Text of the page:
Seq<PersonAddress> s2 = Seq.of(
new PersonAddress(2, "London", "Street1", "100"),
new PersonAddress(3, "Manchester", "Street1", "101"),
new PersonAddress(1, "London", "Street2", "200"));
Seq<PersonDTO> s3 = s1.innerJoin(s2, (p, pa) -> p.getId().equals(pa.getId())).map(t -> PersonDTO.builder()
.id(t.v1.getId())
.firstName(t.v1.getFirstName())
.lastName(t.v1.getLastName())
.city(t.v2.getCity())
.street(t.v2.getStreet())
.houseNo(t.v2.getHouseNo()).build());
s3.forEach(dto -> {
Assertions.assertNotNull(dto.getId());
Assertions.assertNotNull(dto.getFirstName());
Assertions.assertNotNull(dto.getCity());
});


3. Grouping

The next useful operation that is supported by Java Stream API only through the static method groupingBy in java.util.stream.Collectors is grouping ( s1.collect(Collectors.groupingBy(PersonDTO::getCity))). As a result of executing such an operation on stream, you get a map with keys are the values resulting from applying the grouping function to the input elements, and whose corresponding values are lists containing the input elements. This operation is some kind of aggregation, so you get java.util.List as a result, no java.util.stream.Stream.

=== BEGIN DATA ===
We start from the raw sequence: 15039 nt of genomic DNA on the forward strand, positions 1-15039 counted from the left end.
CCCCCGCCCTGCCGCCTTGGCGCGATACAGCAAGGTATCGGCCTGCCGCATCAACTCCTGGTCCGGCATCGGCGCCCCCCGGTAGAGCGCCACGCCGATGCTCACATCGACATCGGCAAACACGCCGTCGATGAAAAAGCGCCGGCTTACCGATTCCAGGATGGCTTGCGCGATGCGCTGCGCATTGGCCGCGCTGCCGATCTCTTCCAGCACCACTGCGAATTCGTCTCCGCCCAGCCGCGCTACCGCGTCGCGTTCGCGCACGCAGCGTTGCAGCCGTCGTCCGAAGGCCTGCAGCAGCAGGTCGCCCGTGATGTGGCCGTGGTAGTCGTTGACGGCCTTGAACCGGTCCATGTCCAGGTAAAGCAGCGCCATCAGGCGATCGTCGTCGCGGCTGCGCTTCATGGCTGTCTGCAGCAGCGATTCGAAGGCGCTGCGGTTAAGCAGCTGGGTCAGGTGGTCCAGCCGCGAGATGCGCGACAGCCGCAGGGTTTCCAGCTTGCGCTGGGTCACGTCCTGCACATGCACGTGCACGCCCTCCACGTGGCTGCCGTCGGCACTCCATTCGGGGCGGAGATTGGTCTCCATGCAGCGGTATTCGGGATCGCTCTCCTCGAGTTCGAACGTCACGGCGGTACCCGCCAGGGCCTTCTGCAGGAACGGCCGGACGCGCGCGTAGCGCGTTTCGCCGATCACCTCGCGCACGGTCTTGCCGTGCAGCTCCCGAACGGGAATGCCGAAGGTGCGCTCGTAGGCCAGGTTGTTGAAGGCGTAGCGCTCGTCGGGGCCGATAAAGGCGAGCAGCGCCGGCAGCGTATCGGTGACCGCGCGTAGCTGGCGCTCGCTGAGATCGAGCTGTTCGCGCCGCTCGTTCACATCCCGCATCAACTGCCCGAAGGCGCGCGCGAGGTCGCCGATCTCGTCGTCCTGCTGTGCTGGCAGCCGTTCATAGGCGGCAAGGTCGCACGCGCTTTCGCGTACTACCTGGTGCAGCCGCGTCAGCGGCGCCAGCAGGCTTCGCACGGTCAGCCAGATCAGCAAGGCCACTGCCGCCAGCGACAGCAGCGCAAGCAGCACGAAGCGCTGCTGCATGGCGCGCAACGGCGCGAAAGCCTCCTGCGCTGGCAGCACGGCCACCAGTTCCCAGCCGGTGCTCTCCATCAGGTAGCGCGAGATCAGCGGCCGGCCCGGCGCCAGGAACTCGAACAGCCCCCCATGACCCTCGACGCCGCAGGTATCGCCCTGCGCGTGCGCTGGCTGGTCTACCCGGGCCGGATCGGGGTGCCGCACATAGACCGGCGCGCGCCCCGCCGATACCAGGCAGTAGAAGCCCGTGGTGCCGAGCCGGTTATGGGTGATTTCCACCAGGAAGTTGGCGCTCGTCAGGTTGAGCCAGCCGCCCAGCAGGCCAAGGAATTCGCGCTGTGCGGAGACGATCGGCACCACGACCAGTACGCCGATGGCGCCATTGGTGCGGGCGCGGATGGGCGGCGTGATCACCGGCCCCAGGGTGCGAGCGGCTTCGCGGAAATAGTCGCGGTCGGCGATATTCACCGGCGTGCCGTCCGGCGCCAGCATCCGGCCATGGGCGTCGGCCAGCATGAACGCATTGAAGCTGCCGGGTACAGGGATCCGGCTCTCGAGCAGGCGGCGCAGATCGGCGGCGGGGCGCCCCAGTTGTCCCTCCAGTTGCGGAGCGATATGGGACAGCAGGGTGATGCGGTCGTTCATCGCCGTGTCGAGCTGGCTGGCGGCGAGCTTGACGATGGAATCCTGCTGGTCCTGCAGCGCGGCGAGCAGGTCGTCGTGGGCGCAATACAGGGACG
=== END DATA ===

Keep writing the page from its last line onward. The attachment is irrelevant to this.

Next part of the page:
Both StreamEx and jOOλ provide methods for grouping streams. Let's start with the StreamEx groupingBy operation example. Assuming we have an input stream of PersonDTO objects, we will group them by person's home city.

StreamEx<PersonDTO> s1 = StreamEx.of(
PersonDTO.builder().id(1).firstName("John").lastName("Smith").city("London").street("Street1").houseNo("100").build(),
PersonDTO.builder().id(2).firstName("Tom").lastName("Hamilton").city("Manchester").street("Street1").houseNo("101").build(),